Tongva people

The Tongva ( ), also referred to as the San Gabriel Band, are a Native American people who inhabited the area in Los Angeles County, California, before the arrival of Europeans. Tongva means "people of the earth" in the Tongva language, an Uto-Aztecan language. The Tongva are also sometimes referred to as the Gabrielino-Tongva Tribe (Spanish: Tribu de Gabrieleño-Tongva) and the Fernandino-Tongva Tribe (Spanish: Tribu de Fernandeño-Tongva). Following the Spanish custom of naming local Mission Indian tribes after nearby missions, they were called the Gabrieleño in reference to Mission San Gabriel Arcángel. Likewise, those in the San Fernando Valley and the nearby Tataviam people were known as Fernandeño after Mission San Fernando Rey de España.



Along with the Chumash, their neighbors to the north and west, the Tongva are among the few New World peoples who regularly navigated the ocean. They built seaworthy canoes, called ti'at, using planks that were sewn together, edge to edge, and then caulked and coated with either pine pitch, or, more commonly, the tar that was available either from the La Brea Tar Pits, or as asphaltum that had washed up on shore from offshore oil seeps. These titi'at could hold as many as 12 people, their gear and the trade goods they were carrying to trade with other people along the coast or on the Channel Islands. The Tongva canoed out to greet Portuguese explorer Juan Cabrillo when he arrived off the shores of San Pedro Bay, near present day San Pedro in 1542.

Living in such a high growth area, many controversies have naturally arisen around land use issues relating to the Tongva. Conflicts between the Tongva and the rapidly expanding population of Los Angeles have often required resolution in the courts. Burial grounds have been inadvertently disturbed by developers.[1] The tribe has complained about bones being broken by archeologists studying a site at Playa Vista.[2] An important resolution was finally honored at the Playa Vista project site against the 'Westchester Bluffs' near the Ballona Wetlands estuary and by the historic natural course of Ballona Creek.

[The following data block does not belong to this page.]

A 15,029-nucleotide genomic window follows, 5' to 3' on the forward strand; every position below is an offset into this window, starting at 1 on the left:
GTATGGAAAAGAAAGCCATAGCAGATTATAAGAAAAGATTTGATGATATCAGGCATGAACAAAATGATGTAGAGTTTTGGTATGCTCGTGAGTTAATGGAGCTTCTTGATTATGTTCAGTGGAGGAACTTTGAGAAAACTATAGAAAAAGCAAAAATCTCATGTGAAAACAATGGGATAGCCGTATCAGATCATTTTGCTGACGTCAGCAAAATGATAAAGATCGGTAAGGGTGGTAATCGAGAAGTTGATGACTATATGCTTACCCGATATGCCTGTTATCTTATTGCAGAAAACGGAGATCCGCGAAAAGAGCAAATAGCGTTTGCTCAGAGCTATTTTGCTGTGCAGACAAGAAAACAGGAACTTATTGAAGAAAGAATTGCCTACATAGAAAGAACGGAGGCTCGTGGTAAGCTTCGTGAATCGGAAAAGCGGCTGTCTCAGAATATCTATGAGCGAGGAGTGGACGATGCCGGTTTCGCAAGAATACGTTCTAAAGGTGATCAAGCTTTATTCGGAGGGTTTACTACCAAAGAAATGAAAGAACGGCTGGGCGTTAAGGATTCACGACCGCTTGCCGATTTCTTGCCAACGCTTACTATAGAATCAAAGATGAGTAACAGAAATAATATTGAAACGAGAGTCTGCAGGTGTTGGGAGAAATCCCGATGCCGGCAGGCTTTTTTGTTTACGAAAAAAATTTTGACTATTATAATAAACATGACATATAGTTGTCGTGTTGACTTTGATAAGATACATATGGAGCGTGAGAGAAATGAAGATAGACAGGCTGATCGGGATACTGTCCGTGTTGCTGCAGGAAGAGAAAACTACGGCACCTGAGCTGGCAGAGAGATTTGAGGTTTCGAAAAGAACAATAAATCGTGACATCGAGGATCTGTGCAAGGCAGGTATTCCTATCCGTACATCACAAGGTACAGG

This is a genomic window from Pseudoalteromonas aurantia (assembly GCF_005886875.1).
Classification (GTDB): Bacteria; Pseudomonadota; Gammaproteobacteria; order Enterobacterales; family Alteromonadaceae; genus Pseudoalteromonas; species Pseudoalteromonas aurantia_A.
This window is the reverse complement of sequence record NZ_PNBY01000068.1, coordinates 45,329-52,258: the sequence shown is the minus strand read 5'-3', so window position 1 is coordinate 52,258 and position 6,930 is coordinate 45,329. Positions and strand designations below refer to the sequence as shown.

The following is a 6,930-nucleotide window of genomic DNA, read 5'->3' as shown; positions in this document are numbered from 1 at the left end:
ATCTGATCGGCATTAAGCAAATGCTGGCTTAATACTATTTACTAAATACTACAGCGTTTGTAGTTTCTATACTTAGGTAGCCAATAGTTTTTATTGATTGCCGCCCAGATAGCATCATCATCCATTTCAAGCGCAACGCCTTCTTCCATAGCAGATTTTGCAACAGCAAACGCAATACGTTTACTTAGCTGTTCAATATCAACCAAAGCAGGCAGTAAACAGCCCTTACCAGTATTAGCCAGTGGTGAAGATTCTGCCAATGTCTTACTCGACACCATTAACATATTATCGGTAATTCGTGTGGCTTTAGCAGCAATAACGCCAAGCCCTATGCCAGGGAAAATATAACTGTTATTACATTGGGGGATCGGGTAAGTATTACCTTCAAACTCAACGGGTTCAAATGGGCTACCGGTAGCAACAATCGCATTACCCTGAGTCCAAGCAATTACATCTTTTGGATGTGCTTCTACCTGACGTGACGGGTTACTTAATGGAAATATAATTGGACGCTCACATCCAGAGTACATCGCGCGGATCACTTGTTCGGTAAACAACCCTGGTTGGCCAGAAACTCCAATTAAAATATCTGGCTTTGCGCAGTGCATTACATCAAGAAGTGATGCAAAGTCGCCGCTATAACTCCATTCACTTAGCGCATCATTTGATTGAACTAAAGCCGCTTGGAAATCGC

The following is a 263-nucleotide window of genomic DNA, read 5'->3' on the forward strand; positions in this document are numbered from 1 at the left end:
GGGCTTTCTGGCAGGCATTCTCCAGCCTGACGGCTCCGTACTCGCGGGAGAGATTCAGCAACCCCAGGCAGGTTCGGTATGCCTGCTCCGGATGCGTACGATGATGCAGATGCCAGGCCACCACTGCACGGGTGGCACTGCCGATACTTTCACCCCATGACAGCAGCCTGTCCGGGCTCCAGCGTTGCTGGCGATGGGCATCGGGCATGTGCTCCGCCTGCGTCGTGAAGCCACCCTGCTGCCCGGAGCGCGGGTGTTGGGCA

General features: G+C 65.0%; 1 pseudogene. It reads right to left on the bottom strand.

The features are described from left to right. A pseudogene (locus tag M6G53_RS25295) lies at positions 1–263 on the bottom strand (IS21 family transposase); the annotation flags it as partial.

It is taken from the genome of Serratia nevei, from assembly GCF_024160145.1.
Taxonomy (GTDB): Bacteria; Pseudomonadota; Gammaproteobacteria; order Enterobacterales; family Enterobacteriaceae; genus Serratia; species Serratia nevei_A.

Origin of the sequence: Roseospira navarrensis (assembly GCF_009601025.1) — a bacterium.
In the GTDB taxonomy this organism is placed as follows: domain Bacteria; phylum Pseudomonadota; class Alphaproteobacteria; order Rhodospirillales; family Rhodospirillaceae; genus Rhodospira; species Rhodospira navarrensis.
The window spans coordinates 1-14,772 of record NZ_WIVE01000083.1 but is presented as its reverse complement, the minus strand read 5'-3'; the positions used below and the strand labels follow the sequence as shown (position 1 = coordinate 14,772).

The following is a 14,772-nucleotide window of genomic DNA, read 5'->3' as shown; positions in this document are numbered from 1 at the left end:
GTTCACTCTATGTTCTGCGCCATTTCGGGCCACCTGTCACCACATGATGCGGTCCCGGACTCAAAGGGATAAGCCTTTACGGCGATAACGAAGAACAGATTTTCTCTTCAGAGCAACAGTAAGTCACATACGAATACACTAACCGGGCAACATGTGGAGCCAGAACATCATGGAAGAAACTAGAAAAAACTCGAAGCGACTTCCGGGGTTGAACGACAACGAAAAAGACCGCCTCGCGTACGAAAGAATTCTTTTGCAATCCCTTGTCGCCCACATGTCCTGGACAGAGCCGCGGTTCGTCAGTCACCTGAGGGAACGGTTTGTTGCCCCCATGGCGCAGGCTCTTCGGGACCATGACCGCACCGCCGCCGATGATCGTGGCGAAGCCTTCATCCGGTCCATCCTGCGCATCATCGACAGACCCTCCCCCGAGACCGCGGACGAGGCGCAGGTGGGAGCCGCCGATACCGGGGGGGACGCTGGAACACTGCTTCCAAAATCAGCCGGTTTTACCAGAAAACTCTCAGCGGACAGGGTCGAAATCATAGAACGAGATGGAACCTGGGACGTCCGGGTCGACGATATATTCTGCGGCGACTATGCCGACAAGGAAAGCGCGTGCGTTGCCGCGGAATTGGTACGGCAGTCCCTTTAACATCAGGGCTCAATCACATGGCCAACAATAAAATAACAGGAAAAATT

Modern place-names with Tongva origins include: Pacoima, Tujunga, Topanga, Rancho Cucamonga, Azusa, and Cahuenga Pass.

The name of their creation deity, Quaoar, has been used to name a large object in the Kuiper belt, and their sky god, Weywot has been used for its satellite. A 2,656-foot summit in the Verdugo Mountains, in Glendale, has been named Tongva Peak. The Gabrielino Trail is a 28-mile path through the Angeles National Forest.

In the 1990s, Kuruvungna Springs, a natural spring located on the site of a former Tongva village on the campus of University High School in West Los Angeles, was revitalized by the Gabrielino/Tongva Springs Foundation. The spring, which flows at 22,000 gallons per day, is considered by the Tongva to be one of their last remaining sacred sites and is regularly used for ceremonial events.

Another widely known controversy was over an area called Puvungna, which is the birthplace of the Tongva prophet Chingishnish, and is believed by some Tongva to be the place of creation. The site, formerly home to a Tongva village and also containing an active spring, is located on the grounds of what is today California State University, Long Beach. While a portion of Puvungna (a burial ground on the western edge of the campus) is listed on the National Register of Historic Places, nevertheless developers have repeatedly attempted, beginning in 1992, to build a strip mall in the area. They were blocked by the courts after petition by the Tongva for relief.

The library of Loyola Marymount University, located in Los Angeles (Westchester), has an extensive collection of archival materials related to the Tongva and their history.

Tribal Councils